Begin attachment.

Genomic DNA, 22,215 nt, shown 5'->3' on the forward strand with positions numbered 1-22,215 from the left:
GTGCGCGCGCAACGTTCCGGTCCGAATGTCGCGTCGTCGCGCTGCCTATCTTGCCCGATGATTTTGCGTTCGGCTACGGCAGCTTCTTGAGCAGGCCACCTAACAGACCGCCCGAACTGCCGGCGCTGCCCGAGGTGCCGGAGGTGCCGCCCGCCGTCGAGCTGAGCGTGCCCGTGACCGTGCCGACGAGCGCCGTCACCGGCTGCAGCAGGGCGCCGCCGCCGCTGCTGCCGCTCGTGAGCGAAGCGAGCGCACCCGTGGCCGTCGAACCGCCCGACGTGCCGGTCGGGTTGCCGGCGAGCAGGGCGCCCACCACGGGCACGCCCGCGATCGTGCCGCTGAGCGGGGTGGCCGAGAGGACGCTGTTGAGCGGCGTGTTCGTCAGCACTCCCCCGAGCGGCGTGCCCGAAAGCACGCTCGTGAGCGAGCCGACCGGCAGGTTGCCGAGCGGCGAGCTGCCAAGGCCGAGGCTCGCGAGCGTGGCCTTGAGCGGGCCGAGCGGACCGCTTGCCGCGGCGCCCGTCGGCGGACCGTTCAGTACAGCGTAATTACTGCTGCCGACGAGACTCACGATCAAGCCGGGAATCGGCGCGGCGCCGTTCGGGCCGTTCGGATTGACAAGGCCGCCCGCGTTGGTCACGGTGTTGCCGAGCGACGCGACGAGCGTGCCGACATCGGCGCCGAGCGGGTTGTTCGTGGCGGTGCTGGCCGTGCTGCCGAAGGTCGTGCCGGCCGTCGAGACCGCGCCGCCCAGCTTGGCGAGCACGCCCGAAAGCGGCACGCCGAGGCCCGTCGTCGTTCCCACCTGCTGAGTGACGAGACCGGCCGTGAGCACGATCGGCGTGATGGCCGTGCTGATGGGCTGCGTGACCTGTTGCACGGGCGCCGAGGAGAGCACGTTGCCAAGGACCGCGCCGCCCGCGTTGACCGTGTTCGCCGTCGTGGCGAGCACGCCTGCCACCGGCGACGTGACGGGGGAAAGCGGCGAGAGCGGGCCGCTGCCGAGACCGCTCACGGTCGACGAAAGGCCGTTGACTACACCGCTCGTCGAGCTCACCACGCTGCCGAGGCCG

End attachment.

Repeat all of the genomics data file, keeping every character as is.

Genomic DNA, 22,215 nt, shown 5'->3' on the forward strand with positions numbered 1-22,215 from the left:
GTGCGCGCGCAACGTTCCGGTCCGAATGTCGCGTCGTCGCGCTGCCTATCTTGCCCGATGATTTTGCGTTCGGCTACGGCAGCTTCTTGAGCAGGCCACCTAACAGACCGCCCGAACTGCCGGCGCTGCCCGAGGTGCCGGAGGTGCCGCCCGCCGTCGAGCTGAGCGTGCCCGTGACCGTGCCGACGAGCGCCGTCACCGGCTGCAGCAGGGCGCCGCCGCCGCTGCTGCCGCTCGTGAGCGAAGCGAGCGCACCCGTGGCCGTCGAACCGCCCGACGTGCCGGTCGGGTTGCCGGCGAGCAGGGCGCCCACCACGGGCACGCCCGCGATCGTGCCGCTGAGCGGGGTGGCCGAGAGGACGCTGTTGAGCGGCGTGTTCGTCAGCACTCCCCCGAGCGGCGTGCCCGAAAGCACGCTCGTGAGCGAGCCGACCGGCAGGTTGCCGAGCGGCGAGCTGCCAAGGCCGAGGCTCGCGAGCGTGGCCTTGAGCGGGCCGAGCGGACCGCTTGCCGCGGCGCCCGTCGGCGGACCGTTCAGTACAGCGTAATTACTGCTGCCGACGAGACTCACGATCAAGCCGGGAATCGGCGCGGCGCCGTTCGGGCCGTTCGGATTGACAAGGCCGCCCGCGTTGGTCACGGTGTTGCCGAGCGACGCGACGAGCGTGCCGACATCGGCGCCGAGCGGGTTGTTCGTGGCGGTGCTGGCCGTGCTGCCGAAGGTCGTGCCGGCCGTCGAGACCGCGCCGCCCAGCTTGGCGAGCACGCCCGAAAGCGGCACGCCGAGGCCCGTCGTCGTTCCCACCTGCTGAGTGACGAGACCGGCCGTGAGCACGATCGGCGTGATGGCCGTGCTGATGGGCTGCGTGACCTGTTGCACGGGCGCCGAGGAGAGCACGTTGCCAAGGACCGCGCCGCCCGCGTTGACCGTGTTCGCCGTCGTGGCGAGCACGCCTGCCACCGGCGACGTGACGGGGGAAAGCGGCGAGAGCGGGCCGCTGCCGAGACCGCTCACGGTCGACGAAAGGCCGTTGACTACACCGCTCGTCGAGCTCACCACGCTGCCGAGGCCG